- German Economy Expands 0.6% in 2Q
The Europe’s largest economy continued to grow at a solid pace in the second quarter.
The economy expanded by 0.6 percent in the April-June quarter. While this is below analysts’ 0.7 percent projection, the Federal Statistics Office revised up first quarter growth to 0.7 percent. Indicating that German first half of the year economy remains healthy ahead of general election.
Growth in the quarter was mainly driven by domestic consumption, according to the statistics office. Both consumers and government spending rose substantially in the quarter, while investment in equipment and construction increased from the first quarter.
Also, the report shows economic output was weighed upon by the surge in imports which rose faster than exports.
Germany has seen “several years of pretty strong economic performance,” Jack Allen, a European economist at Capital Economics in London, said before the report. “The unemployment rate is very low, the economy has done very well particularly by the euro-zone standards, so it’s quite possible that it will boost support for the incumbent party.”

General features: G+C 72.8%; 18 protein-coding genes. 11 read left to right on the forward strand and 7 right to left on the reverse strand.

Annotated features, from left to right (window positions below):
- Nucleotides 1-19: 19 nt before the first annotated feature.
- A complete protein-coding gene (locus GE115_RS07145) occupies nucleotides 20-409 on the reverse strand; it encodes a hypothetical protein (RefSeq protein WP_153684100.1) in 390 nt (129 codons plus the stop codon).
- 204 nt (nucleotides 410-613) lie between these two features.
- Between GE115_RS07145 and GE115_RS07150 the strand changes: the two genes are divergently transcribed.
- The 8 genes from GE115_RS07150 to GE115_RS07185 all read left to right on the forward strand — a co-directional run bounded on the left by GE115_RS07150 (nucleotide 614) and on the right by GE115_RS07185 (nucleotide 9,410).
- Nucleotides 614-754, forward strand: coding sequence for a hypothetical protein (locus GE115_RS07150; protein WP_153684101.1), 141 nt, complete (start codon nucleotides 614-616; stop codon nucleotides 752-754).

On a yearly basis, the economy expanded 2.1 percent from a year ago.
So far, the euro single currency has gained about 12 percent against the US dollar this year and projected to attain parity level against the pound sterling by 2018.
“Exchange-rate swings are not going to have the same effect as on, say, Spanish exports, but we are still going to see some impact,” Florian Hense, an economist at Berenberg Bank in London, said before the report. “If you look at the PMI as the first leading indicator it signals that some sort of plateau has been reached.”